Device that shocks hearts could save many Maryland...


April 25, 1999

Device that shocks hearts could save many Maryland lives

Cardiac arrest kills more than 360,000 people a year in this country. That is one of the reasons why the Maryland General Assembly deserves applause for passing a bill "public access defibrilation" bill that will expand use of advanced technology for treating dying hearts.

Defibrillators are devices, often seen on medical shows, that shock the heart of a cardiac arrest victim. Until recently, they have mostly been used in ambulances and emergency rooms. But today, a new generation of these machines is computerized and automated, making them easy for trained laypeople to use. The American Heart Association supports CPR and early defibrillation as ways of helping people survive heart attacks, which are the number one killer of Americans.

The Maryland bill, passed by the legislature and now pending before the governor, will encourage the use of these automated defibrilators in public places such as schools gymnasiums, shopping malls, airplanes, police cars, hotels and golf courses. Within a few years, these machines should be as commonplace as fire extinguishers.

Since the establishment of the University of Maryland's Shock Trauma Center and the Maryland Institute of Emergency Medical Services System in the 1960s, Maryland has been in the forefront of emergency medical and trauma care nationwide. By encouraging public access to defibrilation, this new legislation will take the state to an even higher level of health care.

If he signs the bil, Gov. Parris Glendening will continue Maryland's tradition of health care leadership.

Dr. James A. D'orta, Washington

Support police dogs, not sports arena

I think we have our priorities mixed up when Baltimore County's police K-9 units have to resort to asking private citizens to donate their expensive German Shepard dogs, free of charge, yet there's talk of building a new sports arena for $200 million.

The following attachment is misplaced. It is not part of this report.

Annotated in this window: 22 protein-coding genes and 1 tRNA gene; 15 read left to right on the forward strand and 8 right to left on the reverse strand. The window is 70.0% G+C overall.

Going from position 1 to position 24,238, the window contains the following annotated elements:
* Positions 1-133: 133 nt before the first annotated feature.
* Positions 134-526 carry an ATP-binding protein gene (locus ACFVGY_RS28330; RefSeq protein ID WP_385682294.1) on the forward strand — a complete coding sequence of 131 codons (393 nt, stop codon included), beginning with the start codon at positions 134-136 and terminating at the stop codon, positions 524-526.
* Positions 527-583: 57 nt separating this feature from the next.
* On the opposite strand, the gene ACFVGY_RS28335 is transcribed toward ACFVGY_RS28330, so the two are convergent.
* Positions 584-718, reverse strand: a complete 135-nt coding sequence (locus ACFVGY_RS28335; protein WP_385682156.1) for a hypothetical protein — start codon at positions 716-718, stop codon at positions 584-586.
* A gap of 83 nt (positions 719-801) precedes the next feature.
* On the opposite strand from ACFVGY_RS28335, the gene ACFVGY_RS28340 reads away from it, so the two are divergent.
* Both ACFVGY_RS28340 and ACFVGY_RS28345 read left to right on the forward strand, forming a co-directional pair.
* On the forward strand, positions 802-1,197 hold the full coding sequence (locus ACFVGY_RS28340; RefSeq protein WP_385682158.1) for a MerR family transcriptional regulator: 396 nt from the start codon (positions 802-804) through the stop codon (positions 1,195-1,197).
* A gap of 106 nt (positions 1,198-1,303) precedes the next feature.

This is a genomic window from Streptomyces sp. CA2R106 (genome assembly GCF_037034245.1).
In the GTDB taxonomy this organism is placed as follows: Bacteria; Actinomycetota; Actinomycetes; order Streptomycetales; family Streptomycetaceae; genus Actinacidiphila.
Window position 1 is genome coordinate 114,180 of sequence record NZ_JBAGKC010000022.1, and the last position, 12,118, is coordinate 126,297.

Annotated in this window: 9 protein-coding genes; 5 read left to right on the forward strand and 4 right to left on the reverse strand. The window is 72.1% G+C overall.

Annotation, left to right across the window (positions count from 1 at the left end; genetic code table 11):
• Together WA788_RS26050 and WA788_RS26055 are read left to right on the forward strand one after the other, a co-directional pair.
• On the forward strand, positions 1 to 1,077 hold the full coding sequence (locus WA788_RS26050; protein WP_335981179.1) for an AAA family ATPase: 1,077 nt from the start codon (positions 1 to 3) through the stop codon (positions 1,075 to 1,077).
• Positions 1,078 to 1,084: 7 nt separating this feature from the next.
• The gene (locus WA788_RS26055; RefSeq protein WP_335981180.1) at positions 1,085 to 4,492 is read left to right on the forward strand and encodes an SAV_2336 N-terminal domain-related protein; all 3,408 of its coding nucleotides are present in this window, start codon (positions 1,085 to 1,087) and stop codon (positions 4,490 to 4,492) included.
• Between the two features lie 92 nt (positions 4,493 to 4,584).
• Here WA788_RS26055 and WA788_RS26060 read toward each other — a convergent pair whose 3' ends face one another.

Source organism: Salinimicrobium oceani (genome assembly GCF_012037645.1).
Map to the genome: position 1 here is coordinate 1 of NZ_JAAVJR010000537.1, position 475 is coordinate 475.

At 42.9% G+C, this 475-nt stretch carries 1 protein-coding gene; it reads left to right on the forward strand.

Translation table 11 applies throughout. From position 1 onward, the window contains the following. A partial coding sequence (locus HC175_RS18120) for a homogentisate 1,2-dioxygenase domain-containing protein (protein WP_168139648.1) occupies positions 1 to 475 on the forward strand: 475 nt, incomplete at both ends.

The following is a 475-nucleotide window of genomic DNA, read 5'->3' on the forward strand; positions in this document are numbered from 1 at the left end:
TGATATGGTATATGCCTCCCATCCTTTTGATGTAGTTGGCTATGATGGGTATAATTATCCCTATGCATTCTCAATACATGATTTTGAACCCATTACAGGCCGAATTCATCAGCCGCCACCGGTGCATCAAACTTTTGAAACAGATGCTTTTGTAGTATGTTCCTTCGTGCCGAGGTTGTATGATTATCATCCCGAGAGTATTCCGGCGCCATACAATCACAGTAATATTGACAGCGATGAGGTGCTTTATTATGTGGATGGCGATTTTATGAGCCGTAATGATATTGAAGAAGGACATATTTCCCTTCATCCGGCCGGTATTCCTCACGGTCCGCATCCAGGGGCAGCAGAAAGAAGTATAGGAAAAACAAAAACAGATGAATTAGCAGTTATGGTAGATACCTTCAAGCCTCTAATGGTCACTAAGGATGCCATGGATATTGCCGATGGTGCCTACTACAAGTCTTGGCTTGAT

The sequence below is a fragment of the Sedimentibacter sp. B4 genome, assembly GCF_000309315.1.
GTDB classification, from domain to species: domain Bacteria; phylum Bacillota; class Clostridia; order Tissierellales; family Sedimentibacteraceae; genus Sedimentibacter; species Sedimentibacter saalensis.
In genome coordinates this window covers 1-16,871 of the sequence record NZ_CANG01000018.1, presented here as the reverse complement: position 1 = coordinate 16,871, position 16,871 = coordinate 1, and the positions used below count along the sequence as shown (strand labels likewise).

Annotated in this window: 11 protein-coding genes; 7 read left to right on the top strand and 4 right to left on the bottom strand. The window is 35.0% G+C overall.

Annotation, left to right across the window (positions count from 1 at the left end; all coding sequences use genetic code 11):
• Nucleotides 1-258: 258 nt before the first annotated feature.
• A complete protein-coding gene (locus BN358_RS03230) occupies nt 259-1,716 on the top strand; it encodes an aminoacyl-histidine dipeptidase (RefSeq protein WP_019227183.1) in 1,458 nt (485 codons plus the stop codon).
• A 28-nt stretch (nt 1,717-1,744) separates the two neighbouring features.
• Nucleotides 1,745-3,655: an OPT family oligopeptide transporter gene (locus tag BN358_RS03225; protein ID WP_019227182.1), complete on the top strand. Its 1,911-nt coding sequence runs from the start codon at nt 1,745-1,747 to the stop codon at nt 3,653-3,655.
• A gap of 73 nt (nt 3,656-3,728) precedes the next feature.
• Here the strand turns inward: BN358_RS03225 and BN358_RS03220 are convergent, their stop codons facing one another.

I thought public safety and police enforcement came first, but it seems when it comes to sports, that is forgotten.

I agree with Dan Rodricks that the new arena should be paid for by the "fat cats" and state money should go to the dogs!

Shirley Marx, Ocean City

Tobacco revenues will help addicts, teens

In his April 20 letter to the editor, "Use tobacco taxes to help nicotine addicts," Robert DiStefano argued that the revenue the state will get from the tobacco settlement and the 30-cent increase in tobacco taxes should go to provide treatment for addicted smokers.

The General Assembly has done just that. Maryland will receive more than $4 billion over the next 25 years under the settlement of the lawsuits brought against the tobacco industry by Maryland and other states. Under House Bill 751, which I introduced and the legislature passed, preventing teen smoking will be our first priority in spending this money.

The law mandates that at least half of the tobacco settlement money will be spent on: smoking cessation programs; reduction of tobacco use by minors; public education campaigns to discourage tobacco use; enforcement of the laws restricting tobacco sales; prevention, treatment, and research on cancer, heart and lung disease; primary health care in rural areas and those communities targeted for marketing by the tobacco industry; substance abuse treatment and prevention programs; alternative crop uses for agricultural land now devoted to tobacco; and providing health care to the uninsured through the Maryland Health Care Foundation.

Further, the law raising the cigarrete tax requires the state to spend at least $21 million a year for programs to reduce tobacco use in Maryland. Smoking cessation programs will be among the activities funded.

Samuel I. Rosenberg, Baltimore

The writer is a member of the Maryland House of Delegates from Baltimore.

County sheriff should focus on the job at home

The Sun's editorial praising Baltimore County Sheriff Anne Strasdauskas for her cleverness in orchestrating a personal appearance on the Rosie O'Donnell Show, ("The Anne and Rosie show," April 14) overlooked a few questions.

Did the Sheriff take a vacation day when she appeared on the program, or did she do it on county time? And why did she wear her official uniform to New York to attend the broadcast if she was attending the show as a private citizen?

The Sun has a long history of criticizing public officials who misuse the trappings of public office for purely personal reasons. I am therefore astonished that you would in this case condone, indeed applaud, a clear of such conduct here.

As a Baltimore County taxpayer, I am more concerned about the Sheriff's activities in Towson than her televised showboating. She should forget about Oprah and Rosie, and instead educate her constituents about her plans for the job she fought so hard to win.

Richard J. Cross, III, Timonium

New art critic really captured Sommer

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